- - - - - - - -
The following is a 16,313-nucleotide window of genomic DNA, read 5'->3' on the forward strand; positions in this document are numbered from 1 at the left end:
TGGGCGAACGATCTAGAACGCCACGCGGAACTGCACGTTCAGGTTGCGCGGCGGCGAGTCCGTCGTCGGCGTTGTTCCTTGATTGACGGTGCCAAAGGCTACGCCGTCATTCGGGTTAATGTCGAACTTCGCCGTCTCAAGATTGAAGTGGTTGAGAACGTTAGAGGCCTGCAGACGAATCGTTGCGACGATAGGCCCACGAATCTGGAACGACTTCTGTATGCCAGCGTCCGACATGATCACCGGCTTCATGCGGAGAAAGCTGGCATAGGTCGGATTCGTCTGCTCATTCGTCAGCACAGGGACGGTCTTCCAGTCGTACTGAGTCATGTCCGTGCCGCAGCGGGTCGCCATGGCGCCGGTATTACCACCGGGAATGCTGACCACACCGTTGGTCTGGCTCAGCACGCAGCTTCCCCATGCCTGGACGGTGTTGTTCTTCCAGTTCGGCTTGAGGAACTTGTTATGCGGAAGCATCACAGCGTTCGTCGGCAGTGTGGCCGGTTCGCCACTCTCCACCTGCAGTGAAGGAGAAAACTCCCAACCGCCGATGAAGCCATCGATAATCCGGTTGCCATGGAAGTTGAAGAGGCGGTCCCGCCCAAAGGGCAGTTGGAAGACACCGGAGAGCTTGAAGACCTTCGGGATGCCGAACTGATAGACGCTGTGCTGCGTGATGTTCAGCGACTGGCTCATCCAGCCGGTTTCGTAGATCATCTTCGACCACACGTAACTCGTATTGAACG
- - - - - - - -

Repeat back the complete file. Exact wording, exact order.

The following is a 16,313-nucleotide window of genomic DNA, read 5'->3' on the forward strand; positions in this document are numbered from 1 at the left end:
TGGGCGAACGATCTAGAACGCCACGCGGAACTGCACGTTCAGGTTGCGCGGCGGCGAGTCCGTCGTCGGCGTTGTTCCTTGATTGACGGTGCCAAAGGCTACGCCGTCATTCGGGTTAATGTCGAACTTCGCCGTCTCAAGATTGAAGTGGTTGAGAACGTTAGAGGCCTGCAGACGAATCGTTGCGACGATAGGCCCACGAATCTGGAACGACTTCTGTATGCCAGCGTCCGACATGATCACCGGCTTCATGCGGAGAAAGCTGGCATAGGTCGGATTCGTCTGCTCATTCGTCAGCACAGGGACGGTCTTCCAGTCGTACTGAGTCATGTCCGTGCCGCAGCGGGTCGCCATGGCGCCGGTATTACCACCGGGAATGCTGACCACACCGTTGGTCTGGCTCAGCACGCAGCTTCCCCATGCCTGGACGGTGTTGTTCTTCCAGTTCGGCTTGAGGAACTTGTTATGCGGAAGCATCACAGCGTTCGTCGGCAGTGTGGCCGGTTCGCCACTCTCCACCTGCAGTGAAGGAGAAAACTCCCAACCGCCGATGAAGCCATCGATAATCCGGTTGCCATGGAAGTTGAAGAGGCGGTCCCGCCCAAAGGGCAGTTGGAAGACACCGGAGAGCTTGAAGACCTTCGGGATGCCGAACTGATAGACGCTGTGCTGCGTGATGTTCAGCGACTGGCTCATCCAGCCGGTTTCGTAGATCATCTTCGACCACACGTAACTCGTATTGAACG